A scattershot approach is a thing of the past – cybercriminals are getting cleverer with their phishing attacks, as a study by security provider Webroot indicates.
Now e-mails tailored specifically to users – with the help of data from social media such as Facebook – and with highly complex malware are being used. Hackers play on fears to get recipients to click on the links in these spam e-mails, such as by threatening to close online accounts, according to Webroot.
In the first half of 2017, says Webroot , an average of 1.385 million individual phishing websites were created every month – 46,000 a day. The peak was reached in May of this year with 2.3 million new phishing websites. It was caused by the Wanna Cry attack that many cybercriminals took advantage of for themselves, says the security expert.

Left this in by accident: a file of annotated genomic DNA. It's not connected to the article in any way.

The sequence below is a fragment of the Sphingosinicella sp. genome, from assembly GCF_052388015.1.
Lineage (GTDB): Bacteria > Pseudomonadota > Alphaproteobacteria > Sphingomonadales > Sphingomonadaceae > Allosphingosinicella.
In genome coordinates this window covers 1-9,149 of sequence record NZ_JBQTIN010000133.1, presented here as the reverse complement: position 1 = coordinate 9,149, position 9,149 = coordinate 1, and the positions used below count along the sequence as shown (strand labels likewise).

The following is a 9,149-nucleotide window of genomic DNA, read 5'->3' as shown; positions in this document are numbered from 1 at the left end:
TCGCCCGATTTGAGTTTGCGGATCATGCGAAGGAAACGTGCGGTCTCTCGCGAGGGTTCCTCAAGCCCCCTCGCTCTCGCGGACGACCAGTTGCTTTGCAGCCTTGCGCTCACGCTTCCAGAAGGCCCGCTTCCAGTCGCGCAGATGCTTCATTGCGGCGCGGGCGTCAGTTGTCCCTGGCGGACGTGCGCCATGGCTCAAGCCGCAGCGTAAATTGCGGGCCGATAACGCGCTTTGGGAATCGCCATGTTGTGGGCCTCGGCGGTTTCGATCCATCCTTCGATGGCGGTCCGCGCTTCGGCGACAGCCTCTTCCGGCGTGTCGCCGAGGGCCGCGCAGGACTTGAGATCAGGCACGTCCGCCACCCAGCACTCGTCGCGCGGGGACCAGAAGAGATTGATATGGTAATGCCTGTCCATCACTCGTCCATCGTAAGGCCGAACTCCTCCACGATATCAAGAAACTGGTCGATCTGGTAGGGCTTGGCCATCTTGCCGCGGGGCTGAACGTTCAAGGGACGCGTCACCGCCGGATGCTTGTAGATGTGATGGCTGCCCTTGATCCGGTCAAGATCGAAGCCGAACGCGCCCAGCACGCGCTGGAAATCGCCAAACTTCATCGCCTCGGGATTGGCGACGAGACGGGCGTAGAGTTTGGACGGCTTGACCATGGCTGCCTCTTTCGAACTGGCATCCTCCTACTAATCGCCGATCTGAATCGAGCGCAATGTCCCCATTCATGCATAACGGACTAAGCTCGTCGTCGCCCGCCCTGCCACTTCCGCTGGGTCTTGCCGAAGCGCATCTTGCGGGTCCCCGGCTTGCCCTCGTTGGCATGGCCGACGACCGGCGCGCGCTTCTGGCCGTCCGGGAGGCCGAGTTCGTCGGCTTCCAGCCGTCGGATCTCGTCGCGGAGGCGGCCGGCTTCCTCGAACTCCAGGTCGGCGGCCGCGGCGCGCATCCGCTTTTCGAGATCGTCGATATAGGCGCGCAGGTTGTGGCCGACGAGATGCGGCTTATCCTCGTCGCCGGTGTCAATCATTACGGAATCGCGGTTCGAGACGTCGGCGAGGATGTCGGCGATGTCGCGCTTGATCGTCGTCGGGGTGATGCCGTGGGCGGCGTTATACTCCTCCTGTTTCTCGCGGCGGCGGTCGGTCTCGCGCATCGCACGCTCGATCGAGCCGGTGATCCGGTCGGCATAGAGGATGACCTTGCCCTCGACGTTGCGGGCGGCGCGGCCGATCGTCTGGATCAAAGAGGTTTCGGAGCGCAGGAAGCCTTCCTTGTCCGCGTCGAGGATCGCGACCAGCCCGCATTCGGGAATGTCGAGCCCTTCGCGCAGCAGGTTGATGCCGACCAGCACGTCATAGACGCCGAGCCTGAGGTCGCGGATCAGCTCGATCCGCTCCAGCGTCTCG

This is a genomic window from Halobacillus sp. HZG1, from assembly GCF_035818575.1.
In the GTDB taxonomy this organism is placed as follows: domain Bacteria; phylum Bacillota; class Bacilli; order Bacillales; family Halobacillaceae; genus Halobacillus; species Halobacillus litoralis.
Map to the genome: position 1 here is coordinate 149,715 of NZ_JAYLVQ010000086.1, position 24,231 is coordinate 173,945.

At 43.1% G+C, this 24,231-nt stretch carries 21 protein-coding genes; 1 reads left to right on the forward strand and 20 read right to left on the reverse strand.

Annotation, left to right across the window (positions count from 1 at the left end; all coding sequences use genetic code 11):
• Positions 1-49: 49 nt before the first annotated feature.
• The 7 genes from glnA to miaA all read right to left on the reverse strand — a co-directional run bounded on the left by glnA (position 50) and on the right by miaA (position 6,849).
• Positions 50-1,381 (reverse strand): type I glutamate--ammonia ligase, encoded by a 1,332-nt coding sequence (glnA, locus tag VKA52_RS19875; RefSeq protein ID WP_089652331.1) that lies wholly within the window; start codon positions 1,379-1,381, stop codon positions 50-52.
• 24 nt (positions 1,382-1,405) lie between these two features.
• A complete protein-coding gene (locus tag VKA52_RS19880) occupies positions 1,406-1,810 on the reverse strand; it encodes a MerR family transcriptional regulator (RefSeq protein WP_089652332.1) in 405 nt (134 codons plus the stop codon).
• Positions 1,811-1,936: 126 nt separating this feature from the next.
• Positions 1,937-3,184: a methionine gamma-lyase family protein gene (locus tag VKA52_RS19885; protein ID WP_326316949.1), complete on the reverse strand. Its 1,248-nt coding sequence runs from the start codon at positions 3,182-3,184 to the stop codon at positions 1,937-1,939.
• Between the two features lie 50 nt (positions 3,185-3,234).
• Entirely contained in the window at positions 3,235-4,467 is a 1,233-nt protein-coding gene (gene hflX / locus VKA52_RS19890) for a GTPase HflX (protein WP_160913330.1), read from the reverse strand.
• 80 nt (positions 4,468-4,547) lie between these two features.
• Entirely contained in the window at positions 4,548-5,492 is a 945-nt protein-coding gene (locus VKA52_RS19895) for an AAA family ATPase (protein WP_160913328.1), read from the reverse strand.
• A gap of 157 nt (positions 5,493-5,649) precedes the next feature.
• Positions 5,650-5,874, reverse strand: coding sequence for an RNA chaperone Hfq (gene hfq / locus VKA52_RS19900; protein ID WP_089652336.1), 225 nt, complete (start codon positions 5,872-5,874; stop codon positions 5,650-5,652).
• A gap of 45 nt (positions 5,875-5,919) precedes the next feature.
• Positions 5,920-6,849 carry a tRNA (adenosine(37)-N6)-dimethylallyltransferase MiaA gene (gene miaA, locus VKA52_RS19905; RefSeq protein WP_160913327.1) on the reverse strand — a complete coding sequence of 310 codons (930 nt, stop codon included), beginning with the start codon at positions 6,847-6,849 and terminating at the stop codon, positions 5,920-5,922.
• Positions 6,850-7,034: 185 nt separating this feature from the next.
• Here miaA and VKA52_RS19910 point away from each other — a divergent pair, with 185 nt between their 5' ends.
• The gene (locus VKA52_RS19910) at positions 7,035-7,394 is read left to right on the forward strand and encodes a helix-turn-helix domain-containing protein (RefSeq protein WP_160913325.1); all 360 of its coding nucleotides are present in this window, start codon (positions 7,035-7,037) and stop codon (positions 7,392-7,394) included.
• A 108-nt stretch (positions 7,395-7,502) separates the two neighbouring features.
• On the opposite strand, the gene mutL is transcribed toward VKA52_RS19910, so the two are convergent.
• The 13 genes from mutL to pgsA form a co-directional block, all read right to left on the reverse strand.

Most phishing pages are only active for a few hours, says Webroot. This makes them almost impossible to identify and block using URL lists. Not even lists with hourly updates can keep up with the continuously rising number of new phishing pages, the security expert points out.
The number of companies whose websites are copied remains fairly small, according to this same study. Cybercriminals are particularly fond of Google, apparently. Among the ten websites most commonly copied for phishing purposes are Google, Dropbox, Paypal, Facebook and Apple. Google is by far the most popular in this unhappy Top Ten, accounting for 35 percent of incidents.